In time, we all filtered back to our home country, damaged, bankrupted, and broken. Returning home, I assumed a membership in a Christadelphian church to which some of my elderly relatives belonged. My relatives had spent decades contributing funds to the group, with the unspoken understanding that the group would on some level care for them or watch over them in their old age. Such care is necessary due to the insular nature of most of the Christadelphian churches; the church is the main or even the only social and support network most Christadelphians have. You're on the inside, a member of the church, or you're nobody. A non-entity, in their eyes. And old age is no time in which to lack a support network.

Even so, I noticed pretty quickly that the unspoken promise of "care" never materialized, and the result was a vast amount of additional suffering in my family.

Would I venture to say these experiences were irregular? Yes. But they nonetheless occurred, amongst Christadelphians considered to be "strong in their faith." (That's a compliment they utter for those members considered particularly devout.)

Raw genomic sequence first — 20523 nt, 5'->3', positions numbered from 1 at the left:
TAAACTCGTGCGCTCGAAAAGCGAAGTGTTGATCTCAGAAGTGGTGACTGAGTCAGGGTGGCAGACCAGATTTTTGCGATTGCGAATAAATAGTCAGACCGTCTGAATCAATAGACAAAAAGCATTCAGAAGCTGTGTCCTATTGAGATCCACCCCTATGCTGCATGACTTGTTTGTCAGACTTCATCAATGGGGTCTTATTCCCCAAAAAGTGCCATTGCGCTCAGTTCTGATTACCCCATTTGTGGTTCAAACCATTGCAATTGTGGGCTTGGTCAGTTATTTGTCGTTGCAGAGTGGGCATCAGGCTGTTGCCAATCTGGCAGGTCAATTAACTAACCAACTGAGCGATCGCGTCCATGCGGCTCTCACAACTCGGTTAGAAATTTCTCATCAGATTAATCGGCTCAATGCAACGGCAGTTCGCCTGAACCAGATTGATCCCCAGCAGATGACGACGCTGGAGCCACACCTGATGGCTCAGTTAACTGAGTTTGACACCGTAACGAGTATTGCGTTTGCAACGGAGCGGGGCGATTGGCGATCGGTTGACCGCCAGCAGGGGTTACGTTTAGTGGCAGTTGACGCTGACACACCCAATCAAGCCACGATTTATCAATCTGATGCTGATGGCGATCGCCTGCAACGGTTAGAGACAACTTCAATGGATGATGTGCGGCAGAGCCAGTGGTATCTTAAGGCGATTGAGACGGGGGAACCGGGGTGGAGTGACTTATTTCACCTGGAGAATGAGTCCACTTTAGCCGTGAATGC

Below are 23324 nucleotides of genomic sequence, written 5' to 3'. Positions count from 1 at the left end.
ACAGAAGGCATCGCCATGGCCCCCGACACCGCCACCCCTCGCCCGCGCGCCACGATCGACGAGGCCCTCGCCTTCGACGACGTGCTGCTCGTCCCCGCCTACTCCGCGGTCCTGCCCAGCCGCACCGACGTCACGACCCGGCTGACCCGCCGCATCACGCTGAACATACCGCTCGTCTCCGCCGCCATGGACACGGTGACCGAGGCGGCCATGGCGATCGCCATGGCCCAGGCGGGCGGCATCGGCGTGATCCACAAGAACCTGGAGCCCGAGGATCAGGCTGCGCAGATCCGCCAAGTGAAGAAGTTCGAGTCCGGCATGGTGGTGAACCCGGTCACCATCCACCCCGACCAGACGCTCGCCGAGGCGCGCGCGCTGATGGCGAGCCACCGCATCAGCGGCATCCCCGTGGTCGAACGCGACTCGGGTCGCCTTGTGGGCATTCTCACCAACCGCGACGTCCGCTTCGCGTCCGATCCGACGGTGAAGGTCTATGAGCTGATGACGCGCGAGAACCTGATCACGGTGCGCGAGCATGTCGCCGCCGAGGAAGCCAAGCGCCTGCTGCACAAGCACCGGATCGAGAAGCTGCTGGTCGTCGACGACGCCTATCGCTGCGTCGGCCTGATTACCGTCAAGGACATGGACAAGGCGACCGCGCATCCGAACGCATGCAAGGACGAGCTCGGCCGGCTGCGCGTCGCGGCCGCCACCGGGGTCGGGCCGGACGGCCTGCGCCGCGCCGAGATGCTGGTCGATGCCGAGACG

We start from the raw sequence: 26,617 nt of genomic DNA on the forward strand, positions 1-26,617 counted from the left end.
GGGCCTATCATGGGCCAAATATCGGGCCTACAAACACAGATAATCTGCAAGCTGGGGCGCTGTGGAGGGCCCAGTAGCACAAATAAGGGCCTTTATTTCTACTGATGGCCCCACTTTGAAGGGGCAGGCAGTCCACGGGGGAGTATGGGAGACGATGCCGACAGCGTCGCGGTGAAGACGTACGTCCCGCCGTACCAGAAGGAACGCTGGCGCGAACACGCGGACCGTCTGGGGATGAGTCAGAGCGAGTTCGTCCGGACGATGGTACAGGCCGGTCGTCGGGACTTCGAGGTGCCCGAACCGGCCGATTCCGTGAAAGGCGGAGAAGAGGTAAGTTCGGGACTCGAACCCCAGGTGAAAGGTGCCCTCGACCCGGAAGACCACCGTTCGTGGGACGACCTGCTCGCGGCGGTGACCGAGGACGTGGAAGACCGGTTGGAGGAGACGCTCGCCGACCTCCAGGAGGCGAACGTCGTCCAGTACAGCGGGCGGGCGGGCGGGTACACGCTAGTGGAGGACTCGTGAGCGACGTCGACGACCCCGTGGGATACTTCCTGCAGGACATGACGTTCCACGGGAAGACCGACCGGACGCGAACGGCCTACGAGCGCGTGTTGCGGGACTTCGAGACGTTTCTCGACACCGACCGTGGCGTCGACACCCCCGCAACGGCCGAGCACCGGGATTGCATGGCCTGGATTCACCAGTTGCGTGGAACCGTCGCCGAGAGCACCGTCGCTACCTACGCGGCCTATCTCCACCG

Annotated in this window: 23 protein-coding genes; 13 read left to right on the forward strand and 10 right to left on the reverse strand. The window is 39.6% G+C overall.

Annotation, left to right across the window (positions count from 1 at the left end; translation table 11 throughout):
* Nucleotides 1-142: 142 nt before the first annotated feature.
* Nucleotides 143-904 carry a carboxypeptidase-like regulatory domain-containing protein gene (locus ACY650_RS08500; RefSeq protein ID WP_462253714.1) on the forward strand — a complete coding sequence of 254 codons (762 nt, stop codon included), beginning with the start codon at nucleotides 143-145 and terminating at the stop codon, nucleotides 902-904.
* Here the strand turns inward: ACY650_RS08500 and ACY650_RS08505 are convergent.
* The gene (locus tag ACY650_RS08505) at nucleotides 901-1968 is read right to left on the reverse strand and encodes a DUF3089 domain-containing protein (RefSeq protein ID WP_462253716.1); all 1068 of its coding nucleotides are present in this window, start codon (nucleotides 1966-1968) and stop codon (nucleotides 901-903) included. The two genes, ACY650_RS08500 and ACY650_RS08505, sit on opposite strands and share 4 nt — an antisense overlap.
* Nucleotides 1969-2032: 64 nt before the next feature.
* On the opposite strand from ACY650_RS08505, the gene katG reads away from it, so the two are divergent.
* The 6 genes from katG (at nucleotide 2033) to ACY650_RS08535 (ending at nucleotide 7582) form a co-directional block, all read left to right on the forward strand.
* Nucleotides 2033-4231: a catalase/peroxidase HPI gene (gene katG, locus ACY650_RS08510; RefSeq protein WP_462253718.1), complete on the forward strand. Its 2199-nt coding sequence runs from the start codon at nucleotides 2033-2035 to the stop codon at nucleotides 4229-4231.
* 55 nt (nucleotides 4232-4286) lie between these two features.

Christadelphianism's enduring gift to me is not any particular doctrinal belief, but the emotional and physical scars that will be with me until the end of my life.

And, perhaps luckily, when you leave them, you cease to exist; that is the experience of most of us who have left. No one comes after you. You simply vanish. All of the people who told you they were your friends and comrades, who hugged you each Sunday and expressed their deep affection for you.....for the vast majority of them you have rightfully become invisible, because you are no longer a member of the chosen flock.

You become a heretic for questioning their doctrine, a leper, the original invisible man. You are written out of the Book of Eternal Life, and crossed off in your friends' address books.

Finally, let me wrap it up by saying it feels all wrong to confess any of this information, even though it is the truth. Confessing it, and leaving the Christadelphians, feels like a betrayal of my life's history. Breaking away from them feels like I've lost something that was a part of me, even though I was often very unhappy to be in their midst. Having relatives still in the religion compounds my sense of loss and brokenness. I feel like I am betraying my relatives and abandoning a legacy my deceased loved ones tried to give me. I know a part of me will always feel a desire to return, despite the things that happened.

In essence, despite my wounds, I am torn between wanting to flee and wanting to return.

Maybe that is the best description of my experience that I can provide to anyone. I will let the individual reader decide if my testimony paints a picture of a cult.